The Hogan lab investigates the lymphatic vasculature and the blood brain barrier, which play important roles in metastasis.
Ben Hogan completed his PhD in developmental biology at the Ludwig Institute for Cancer Research in 2005. Following a year as a Cancer Council Victoria Fellow, he moved to the Hubrecht Institute for Stem Cell and Developmental Biology (Netherlands) to study the vasculature. This work was supported by an EMBO fellowship and an NHMRC CJ Martin Fellowship. During this time, he uncovered the role of Ccbe1 in lymphangiogenesis and was part of a team that characterised CCBE1 mutations in generalized lymphoedema in humans. This work was awarded the Postdoctoral Investigators Award from the NARF of the NHMRC in 2009.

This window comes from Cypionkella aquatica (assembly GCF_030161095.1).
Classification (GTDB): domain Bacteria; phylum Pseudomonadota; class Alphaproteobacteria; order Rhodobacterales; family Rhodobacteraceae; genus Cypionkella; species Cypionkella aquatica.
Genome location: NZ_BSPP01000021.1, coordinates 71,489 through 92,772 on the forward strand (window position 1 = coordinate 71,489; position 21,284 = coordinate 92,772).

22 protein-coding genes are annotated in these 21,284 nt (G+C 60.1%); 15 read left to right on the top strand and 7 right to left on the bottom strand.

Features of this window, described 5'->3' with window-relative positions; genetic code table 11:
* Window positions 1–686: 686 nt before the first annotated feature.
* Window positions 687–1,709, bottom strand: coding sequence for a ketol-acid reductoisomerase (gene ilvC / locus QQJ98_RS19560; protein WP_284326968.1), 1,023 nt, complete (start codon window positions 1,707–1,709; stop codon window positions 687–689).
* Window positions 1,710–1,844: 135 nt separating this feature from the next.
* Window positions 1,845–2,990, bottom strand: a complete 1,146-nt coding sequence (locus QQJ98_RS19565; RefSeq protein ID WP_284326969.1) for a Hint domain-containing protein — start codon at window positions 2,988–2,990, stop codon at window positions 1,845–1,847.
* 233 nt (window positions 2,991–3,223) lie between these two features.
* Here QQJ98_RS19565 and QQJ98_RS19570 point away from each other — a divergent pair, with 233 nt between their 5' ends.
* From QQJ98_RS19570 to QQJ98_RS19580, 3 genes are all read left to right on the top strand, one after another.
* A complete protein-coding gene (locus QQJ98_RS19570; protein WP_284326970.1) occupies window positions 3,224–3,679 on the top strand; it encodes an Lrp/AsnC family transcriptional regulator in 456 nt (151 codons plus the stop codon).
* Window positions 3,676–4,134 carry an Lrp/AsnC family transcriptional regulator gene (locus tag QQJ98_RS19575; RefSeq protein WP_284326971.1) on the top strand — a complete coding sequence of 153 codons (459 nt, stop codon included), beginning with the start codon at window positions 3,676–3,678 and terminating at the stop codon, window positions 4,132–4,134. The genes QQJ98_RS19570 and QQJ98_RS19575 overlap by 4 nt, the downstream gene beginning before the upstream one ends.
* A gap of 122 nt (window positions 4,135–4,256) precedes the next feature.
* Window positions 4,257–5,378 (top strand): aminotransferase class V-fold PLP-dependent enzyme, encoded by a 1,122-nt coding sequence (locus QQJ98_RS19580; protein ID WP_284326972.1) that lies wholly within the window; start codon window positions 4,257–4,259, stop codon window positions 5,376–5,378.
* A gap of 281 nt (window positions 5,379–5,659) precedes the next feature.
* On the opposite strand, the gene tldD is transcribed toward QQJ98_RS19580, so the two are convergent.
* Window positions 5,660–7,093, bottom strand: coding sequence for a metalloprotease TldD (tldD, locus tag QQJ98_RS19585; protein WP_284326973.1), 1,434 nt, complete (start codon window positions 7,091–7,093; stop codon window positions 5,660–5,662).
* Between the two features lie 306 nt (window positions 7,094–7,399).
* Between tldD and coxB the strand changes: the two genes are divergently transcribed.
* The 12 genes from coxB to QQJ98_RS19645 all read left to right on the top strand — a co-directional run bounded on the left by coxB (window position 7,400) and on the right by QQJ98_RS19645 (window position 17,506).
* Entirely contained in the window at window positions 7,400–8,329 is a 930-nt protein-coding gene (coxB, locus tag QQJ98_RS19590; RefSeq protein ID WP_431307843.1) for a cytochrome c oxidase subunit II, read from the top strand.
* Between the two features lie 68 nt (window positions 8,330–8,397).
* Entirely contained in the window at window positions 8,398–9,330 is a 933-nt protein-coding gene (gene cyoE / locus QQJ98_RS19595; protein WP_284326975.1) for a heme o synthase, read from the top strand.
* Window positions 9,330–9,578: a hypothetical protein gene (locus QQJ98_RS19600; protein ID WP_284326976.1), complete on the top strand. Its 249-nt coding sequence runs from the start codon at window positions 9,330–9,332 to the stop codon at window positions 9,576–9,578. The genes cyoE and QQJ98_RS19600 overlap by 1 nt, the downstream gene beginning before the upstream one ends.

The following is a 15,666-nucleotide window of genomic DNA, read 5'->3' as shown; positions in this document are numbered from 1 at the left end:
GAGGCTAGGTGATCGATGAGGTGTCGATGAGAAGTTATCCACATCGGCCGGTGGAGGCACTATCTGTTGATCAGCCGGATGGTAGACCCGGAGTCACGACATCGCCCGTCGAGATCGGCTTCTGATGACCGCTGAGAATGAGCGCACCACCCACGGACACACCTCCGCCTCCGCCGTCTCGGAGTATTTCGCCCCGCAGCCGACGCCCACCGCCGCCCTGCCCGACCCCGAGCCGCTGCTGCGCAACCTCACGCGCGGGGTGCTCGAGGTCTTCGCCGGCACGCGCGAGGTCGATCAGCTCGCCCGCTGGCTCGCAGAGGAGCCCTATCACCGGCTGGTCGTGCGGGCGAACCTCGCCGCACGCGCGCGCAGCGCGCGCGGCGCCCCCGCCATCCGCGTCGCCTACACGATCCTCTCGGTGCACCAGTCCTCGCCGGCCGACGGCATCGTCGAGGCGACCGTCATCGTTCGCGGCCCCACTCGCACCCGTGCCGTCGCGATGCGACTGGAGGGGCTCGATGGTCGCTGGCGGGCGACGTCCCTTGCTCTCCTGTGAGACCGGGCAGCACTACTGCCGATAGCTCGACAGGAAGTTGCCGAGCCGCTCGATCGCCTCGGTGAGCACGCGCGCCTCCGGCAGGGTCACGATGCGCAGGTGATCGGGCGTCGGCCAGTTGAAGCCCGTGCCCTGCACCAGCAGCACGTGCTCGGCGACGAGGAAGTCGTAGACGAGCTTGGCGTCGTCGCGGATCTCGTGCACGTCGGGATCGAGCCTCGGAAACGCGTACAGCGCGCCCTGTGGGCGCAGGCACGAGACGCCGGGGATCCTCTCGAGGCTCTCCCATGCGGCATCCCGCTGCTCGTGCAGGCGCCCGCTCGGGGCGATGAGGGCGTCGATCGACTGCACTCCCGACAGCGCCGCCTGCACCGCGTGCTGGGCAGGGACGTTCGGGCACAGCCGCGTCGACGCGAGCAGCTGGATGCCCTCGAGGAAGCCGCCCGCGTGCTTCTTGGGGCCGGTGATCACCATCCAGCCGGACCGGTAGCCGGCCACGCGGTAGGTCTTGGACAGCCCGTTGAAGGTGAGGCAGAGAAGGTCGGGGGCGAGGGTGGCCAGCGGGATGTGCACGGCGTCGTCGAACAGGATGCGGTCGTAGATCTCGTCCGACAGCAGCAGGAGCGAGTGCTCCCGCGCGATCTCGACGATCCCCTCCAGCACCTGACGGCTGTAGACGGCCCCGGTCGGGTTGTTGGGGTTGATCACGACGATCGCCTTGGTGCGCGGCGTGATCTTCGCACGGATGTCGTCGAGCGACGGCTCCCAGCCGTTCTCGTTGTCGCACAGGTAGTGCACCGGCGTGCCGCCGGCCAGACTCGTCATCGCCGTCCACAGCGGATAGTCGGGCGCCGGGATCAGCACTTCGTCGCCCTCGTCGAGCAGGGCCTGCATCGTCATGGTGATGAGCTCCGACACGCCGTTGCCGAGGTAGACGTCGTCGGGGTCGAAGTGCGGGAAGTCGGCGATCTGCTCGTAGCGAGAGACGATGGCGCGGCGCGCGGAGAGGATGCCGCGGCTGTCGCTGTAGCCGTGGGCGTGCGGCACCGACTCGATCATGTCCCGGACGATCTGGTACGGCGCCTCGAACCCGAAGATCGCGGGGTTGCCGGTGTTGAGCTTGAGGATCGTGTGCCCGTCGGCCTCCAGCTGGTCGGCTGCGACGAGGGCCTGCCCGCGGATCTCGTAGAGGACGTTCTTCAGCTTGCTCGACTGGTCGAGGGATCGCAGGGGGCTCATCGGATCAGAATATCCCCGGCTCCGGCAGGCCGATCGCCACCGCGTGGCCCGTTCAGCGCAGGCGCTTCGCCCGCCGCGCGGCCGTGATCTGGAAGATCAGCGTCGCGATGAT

Ben founded his own research team at the Institute for Molecular Bioscience, University of Queensland in 2010. Work from his group has since led to discovery of a number of genes essential for angiogenesis and lymphangiogenesis, characterization of molecular mechanisms controlling the CCBE1/VEGFC/VEGFR3 signalling axis and description of new cellular processes involved in vessel formation in live tissues. During his time in QLD, he was supported by an ARC Future Fellowship, an NHMRC/Heart Foundation Career Development Fellowship and received the Emerging Leader Award of the ANZSCDB (2016).
His group relocated to the Petermac and the University of Melbourne in 2019. Professor Hogan is an NHMRC Senior Research Fellow and his work is currently funded by grants from the NHMRC, ARC and Bright Focus Foundation (USA).